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    Highlights of the ICANNWatch Archive
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    This discussion has been archived. No new comments can be posted.
    .nu Swept Away? | Log in/Create an Account | Top | 14 comments | Search Discussion
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    My Take
    by dmehus on Monday January 12 2004, @10:46PM (#12831)
    User #3626 Info | http://doug.mehus.info/
    In the event a country is dissolved or fails to exist, I believe its database of registered domain names should be transferred to the IANA, in which case IANA would manage the ccTLD's root servers and allow domain name owners to modify their domain names (contact information, nameservers, etc.) through an IANA web-based interface. However, no new registrations should be accepted.

    As for the length IANA should continue managing a ccTLD remains to be seen, but I would say at least two years and not more than three or four. That gives domain name owners more than adequate time to register a new domain name in another TLD, set up Web hosting for it, transfer their site over, forward users to it from the former address, and have their search engine links all re-indexed. After the two or three years, IANA would serve domain name owners a final 90-day notice, a 60-day notice, and a 30-day notice, and then remove the ccTLD from the root. Therefore, there can be absolutely no complaints. :)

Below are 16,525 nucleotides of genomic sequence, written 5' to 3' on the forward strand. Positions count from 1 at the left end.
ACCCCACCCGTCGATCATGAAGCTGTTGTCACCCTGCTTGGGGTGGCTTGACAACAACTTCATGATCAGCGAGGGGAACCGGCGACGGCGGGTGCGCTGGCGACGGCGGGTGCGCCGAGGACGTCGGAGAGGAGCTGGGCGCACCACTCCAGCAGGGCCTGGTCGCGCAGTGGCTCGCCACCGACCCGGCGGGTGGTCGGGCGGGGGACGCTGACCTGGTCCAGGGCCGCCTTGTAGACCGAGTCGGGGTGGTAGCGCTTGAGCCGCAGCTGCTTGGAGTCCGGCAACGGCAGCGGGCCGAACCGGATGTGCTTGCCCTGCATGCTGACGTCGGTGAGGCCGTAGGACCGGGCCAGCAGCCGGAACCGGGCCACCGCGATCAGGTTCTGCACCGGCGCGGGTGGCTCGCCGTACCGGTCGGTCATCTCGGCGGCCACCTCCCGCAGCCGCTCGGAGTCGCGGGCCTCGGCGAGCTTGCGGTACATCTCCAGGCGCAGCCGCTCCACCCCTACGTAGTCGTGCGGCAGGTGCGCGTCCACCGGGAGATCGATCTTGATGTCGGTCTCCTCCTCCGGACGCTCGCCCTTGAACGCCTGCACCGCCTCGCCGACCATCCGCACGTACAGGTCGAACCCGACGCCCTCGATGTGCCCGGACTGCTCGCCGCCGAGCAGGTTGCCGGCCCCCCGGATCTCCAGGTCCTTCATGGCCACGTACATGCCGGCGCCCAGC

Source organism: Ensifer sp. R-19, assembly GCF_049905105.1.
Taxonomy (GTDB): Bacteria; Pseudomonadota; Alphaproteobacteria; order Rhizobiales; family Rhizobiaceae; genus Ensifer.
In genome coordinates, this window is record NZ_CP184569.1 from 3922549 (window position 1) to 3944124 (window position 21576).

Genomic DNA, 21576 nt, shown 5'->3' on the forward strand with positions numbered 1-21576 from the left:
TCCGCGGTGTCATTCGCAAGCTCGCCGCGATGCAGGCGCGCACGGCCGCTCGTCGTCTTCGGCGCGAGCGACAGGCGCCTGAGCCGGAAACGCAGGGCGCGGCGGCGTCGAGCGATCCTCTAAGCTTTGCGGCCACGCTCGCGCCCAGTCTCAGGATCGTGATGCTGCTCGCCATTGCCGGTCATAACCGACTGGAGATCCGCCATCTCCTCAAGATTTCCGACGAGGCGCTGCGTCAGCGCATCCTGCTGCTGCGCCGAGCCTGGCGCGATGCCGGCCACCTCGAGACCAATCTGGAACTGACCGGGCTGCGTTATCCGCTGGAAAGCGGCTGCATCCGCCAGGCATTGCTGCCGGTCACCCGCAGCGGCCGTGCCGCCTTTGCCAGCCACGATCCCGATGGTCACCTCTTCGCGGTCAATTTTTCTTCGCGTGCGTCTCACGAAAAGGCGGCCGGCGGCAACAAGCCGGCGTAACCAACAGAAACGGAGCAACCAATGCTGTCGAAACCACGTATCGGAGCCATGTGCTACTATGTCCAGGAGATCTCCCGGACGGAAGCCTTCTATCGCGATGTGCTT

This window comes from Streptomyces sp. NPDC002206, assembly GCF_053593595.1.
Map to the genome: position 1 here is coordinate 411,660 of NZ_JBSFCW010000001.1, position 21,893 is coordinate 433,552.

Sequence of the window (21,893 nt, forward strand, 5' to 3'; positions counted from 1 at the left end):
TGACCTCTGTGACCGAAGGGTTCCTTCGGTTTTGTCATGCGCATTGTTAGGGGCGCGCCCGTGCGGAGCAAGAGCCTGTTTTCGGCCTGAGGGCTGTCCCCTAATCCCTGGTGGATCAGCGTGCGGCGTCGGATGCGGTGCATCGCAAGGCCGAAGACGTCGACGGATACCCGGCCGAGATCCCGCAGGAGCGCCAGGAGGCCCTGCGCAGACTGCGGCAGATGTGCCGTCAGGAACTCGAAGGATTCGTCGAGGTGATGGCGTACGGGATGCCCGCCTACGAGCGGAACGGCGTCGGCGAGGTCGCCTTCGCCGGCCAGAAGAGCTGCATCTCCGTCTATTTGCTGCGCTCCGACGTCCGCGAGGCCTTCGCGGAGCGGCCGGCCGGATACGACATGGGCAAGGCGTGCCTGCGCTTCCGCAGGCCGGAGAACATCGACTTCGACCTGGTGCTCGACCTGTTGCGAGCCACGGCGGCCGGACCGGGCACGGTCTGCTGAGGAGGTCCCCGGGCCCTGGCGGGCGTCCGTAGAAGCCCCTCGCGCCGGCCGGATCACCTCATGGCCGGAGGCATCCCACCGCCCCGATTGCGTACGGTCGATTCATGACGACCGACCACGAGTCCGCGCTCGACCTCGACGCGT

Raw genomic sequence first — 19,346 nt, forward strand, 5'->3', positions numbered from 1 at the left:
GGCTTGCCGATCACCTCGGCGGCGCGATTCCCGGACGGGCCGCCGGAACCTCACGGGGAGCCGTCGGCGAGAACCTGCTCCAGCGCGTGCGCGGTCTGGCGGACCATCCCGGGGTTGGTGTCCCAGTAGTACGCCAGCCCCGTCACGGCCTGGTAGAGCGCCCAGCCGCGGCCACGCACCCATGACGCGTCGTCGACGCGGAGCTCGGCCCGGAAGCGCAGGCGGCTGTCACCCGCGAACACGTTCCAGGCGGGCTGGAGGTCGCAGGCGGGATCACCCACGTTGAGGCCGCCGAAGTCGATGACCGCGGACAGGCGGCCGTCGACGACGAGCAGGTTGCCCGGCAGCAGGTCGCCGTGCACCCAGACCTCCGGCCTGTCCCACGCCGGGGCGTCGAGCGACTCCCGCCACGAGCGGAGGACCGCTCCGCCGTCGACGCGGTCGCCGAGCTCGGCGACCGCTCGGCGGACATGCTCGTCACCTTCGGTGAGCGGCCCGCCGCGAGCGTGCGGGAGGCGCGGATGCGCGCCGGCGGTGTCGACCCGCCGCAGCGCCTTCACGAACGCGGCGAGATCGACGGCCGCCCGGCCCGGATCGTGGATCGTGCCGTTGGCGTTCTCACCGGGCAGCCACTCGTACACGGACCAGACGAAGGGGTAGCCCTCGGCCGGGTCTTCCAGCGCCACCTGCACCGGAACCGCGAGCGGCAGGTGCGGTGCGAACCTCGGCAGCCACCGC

In terms of running the ccTLD indefinitely, that seems unfair and undemocratic to the rest of us.

    Doug Mehus http://doug.mehus.info/ [mehus.info]
    [ Reply to This | Parent ]
    Stability not an issue
    by dmehus on Monday January 12 2004, @10:51PM (#12832)
    User #3626 Info | http://doug.mehus.info/
    If the fundamental principles of my prior comment are adhered to for removing ccTLDs from the root (and obviously, they would be fine-tuned to ensure it is beneficial for everybody), stability is not an issue. There would be several years that a ccTLD would be under IANA management and would allow domain name owners ample time to transition their Web sites to a new Web presence.

    Some more thoughts,

    P.S. Your "soverign" word is missing an "e". A typo that I spotted which you may want to correct. :)
    Doug Mehus http://doug.mehus.info/ [mehus.info]
    [ Reply to This | Parent ]
    why should domain owners go away?
    by Anonymous on Tuesday January 13 2004, @11:33AM (#12836)
    If a country ceases to exist, there is no reason why the domaion name owners should be forced to move to another domain. Especially, if the domain encouraged international use.

    stability means nothing changes if it doesn't have to.
    [ Reply to This | Parent ]
    non-cc ccTLDs
    by yojimbo on Wednesday January 14 2004, @02:39PM (#12850)
    User #3928 Info
    You mentioned .gg for Guernsey, but neglected .je for Jersey (These are the Channel Islands, separate British Crown Dependanices with self-government)

    These codes were taken from (iirc) international postal codes, because these countries do not have an iso assigned code - the relevant government departments have been trying to get an iso code, but it's a multi-year process.

    Jon Postel agreed to create these zones, but didn't update any policy document to allow other countries in the same situation to use a similar method. My arguments at the time were that these countries should belong to .gb, as their correct legal status placed them in "Great Britain", but not in "United Kingdom".

    However, the existing registrars had made their arguments directly to JP, and ignored the countries governments and Internet users. In their favour, however, I understand that they have managed the domains responsibly.
    [ Reply to This | Parent ]

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